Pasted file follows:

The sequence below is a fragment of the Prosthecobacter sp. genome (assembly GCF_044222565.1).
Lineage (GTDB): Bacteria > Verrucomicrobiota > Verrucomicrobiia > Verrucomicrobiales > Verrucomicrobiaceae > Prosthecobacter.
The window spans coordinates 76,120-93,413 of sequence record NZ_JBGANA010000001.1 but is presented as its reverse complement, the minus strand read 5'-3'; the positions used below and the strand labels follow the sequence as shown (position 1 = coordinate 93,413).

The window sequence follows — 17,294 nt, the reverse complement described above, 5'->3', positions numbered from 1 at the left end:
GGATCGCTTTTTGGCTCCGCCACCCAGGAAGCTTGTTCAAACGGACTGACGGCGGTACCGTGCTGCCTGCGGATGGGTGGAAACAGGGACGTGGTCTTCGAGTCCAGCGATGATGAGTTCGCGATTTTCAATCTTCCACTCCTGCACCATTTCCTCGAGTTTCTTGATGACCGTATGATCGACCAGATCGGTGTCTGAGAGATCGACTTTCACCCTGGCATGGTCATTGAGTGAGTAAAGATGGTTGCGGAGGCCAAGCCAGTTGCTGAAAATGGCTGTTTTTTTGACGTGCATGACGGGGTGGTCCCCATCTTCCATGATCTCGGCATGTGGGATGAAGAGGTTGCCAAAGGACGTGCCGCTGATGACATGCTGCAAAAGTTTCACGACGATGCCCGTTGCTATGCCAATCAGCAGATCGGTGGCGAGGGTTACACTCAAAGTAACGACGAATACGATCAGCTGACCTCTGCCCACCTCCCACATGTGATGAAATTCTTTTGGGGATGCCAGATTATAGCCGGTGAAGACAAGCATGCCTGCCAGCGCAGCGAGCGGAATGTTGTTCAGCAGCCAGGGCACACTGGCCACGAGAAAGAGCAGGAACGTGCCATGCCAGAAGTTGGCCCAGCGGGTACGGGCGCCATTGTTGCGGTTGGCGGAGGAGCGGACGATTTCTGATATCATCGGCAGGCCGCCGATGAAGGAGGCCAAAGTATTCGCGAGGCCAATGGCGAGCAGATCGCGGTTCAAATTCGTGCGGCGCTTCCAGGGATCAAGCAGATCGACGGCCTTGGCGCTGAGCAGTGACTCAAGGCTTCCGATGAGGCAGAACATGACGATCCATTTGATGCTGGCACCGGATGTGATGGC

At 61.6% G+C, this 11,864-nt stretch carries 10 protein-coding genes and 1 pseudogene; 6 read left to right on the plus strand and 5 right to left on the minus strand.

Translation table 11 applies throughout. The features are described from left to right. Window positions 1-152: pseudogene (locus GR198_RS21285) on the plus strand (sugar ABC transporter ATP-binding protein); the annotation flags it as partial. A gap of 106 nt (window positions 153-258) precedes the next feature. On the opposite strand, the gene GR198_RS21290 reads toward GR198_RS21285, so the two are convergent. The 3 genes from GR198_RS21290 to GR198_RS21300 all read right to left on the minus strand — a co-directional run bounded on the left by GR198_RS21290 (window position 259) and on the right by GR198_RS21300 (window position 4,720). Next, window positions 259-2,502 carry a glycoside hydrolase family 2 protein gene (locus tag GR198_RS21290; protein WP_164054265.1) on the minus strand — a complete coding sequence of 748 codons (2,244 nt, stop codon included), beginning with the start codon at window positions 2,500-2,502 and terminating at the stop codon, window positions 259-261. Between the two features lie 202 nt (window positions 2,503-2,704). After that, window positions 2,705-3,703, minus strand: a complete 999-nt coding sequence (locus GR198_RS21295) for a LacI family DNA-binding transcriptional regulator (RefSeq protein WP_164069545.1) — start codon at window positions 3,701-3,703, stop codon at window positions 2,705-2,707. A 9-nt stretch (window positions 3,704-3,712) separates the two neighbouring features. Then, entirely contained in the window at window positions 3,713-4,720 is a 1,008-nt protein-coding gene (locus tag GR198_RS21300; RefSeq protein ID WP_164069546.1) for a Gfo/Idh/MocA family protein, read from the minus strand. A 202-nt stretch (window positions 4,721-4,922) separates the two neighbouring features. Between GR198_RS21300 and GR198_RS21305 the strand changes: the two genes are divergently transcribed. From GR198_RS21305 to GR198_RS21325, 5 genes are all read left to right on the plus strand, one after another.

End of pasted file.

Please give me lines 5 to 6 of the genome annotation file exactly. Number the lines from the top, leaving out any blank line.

GGATCGCTTTTTGGCTCCGCCACCCAGGAAGCTTGTTCAAACGGACTGACGGCGGTACCGTGCTGCCTGCGGATGGGTGGAAACAGGGACGTGGTCTTCGAGTCCAGCGATGATGAGTTCGCGATTTTCAATCTTCCACTCCTGCACCATTTCCTCGAGTTTCTTGATGACCGTATGATCGACCAGATCGGTGTCTGAGAGATCGACTTTCACCCTGGCATGGTCATTGAGTGAGTAAAGATGGTTGCGGAGGCCAAGCCAGTTGCTGAAAATGGCTGTTTTTTTGACGTGCATGACGGGGTGGTCCCCATCTTCCATGATCTCGGCATGTGGGATGAAGAGGTTGCCAAAGGACGTGCCGCTGATGACATGCTGCAAAAGTTTCACGACGATGCCCGTTGCTATGCCAATCAGCAGATCGGTGGCGAGGGTTACACTCAAAGTAACGACGAATACGATCAGCTGACCTCTGCCCACCTCCCACATGTGATGAAATTCTTTTGGGGATGCCAGATTATAGCCGGTGAAGACAAGCATGCCTGCCAGCGCAGCGAGCGGAATGTTGTTCAGCAGCCAGGGCACACTGGCCACGAGAAAGAGCAGGAACGTGCCATGCCAGAAGTTGGCCCAGCGGGTACGGGCGCCATTGTTGCGGTTGGCGGAGGAGCGGACGATTTCTGATATCATCGGCAGGCCGCCGATGAAGGAGGCCAAAGTATTCGCGAGGCCAATGGCGAGCAGATCGCGGTTCAAATTCGTGCGGCGCTTCCAGGGATCAAGCAGATCGACGGCCTTGGCGCTGAGCAGTGACTCAAGGCTTCCGATGAGGCAGAACATGACGATCCATTTGATGCTGGCACCGGATGTGATGGC

At 61.6% G+C, this 11,864-nt stretch carries 10 protein-coding genes and 1 pseudogene; 6 read left to right on the plus strand and 5 right to left on the minus strand.